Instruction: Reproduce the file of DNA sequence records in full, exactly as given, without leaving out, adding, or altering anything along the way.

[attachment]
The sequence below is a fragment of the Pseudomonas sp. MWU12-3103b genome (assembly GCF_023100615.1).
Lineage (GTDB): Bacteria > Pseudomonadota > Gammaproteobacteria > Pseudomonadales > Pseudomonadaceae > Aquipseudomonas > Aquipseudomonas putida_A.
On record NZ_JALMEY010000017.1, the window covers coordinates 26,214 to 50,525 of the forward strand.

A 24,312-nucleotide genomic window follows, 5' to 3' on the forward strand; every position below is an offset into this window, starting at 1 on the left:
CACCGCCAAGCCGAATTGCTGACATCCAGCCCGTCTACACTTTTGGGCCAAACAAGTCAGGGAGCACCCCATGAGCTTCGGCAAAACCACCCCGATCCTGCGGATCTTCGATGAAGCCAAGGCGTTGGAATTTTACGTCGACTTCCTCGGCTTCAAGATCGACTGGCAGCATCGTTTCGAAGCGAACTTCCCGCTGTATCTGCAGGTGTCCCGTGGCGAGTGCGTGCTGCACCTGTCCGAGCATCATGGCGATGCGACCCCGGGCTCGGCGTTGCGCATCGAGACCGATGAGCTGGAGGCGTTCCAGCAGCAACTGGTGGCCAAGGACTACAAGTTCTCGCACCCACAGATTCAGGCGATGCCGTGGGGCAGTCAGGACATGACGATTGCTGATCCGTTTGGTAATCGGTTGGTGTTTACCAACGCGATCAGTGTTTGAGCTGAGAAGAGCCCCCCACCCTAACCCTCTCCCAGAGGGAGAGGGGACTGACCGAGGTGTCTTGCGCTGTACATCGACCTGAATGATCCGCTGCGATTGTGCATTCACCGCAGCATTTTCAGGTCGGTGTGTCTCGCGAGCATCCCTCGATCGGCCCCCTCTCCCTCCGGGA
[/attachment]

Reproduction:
The sequence below is a fragment of the Pseudomonas sp. MWU12-3103b genome (assembly GCF_023100615.1).
Lineage (GTDB): Bacteria > Pseudomonadota > Gammaproteobacteria > Pseudomonadales > Pseudomonadaceae > Aquipseudomonas > Aquipseudomonas putida_A.
On record NZ_JALMEY010000017.1, the window covers coordinates 26,214 to 50,525 of the forward strand.

A 24,312-nucleotide genomic window follows, 5' to 3' on the forward strand; every position below is an offset into this window, starting at 1 on the left:
CACCGCCAAGCCGAATTGCTGACATCCAGCCCGTCTACACTTTTGGGCCAAACAAGTCAGGGAGCACCCCATGAGCTTCGGCAAAACCACCCCGATCCTGCGGATCTTCGATGAAGCCAAGGCGTTGGAATTTTACGTCGACTTCCTCGGCTTCAAGATCGACTGGCAGCATCGTTTCGAAGCGAACTTCCCGCTGTATCTGCAGGTGTCCCGTGGCGAGTGCGTGCTGCACCTGTCCGAGCATCATGGCGATGCGACCCCGGGCTCGGCGTTGCGCATCGAGACCGATGAGCTGGAGGCGTTCCAGCAGCAACTGGTGGCCAAGGACTACAAGTTCTCGCACCCACAGATTCAGGCGATGCCGTGGGGCAGTCAGGACATGACGATTGCTGATCCGTTTGGTAATCGGTTGGTGTTTACCAACGCGATCAGTGTTTGAGCTGAGAAGAGCCCCCCACCCTAACCCTCTCCCAGAGGGAGAGGGGACTGACCGAGGTGTCTTGCGCTGTACATCGACCTGAATGATCCGCTGCGATTGTGCATTCACCGCAGCATTTTCAGGTCGGTGTGTCTCGCGAGCATCCCTCGATCGGCCCCCTCTCCCTCCGGGA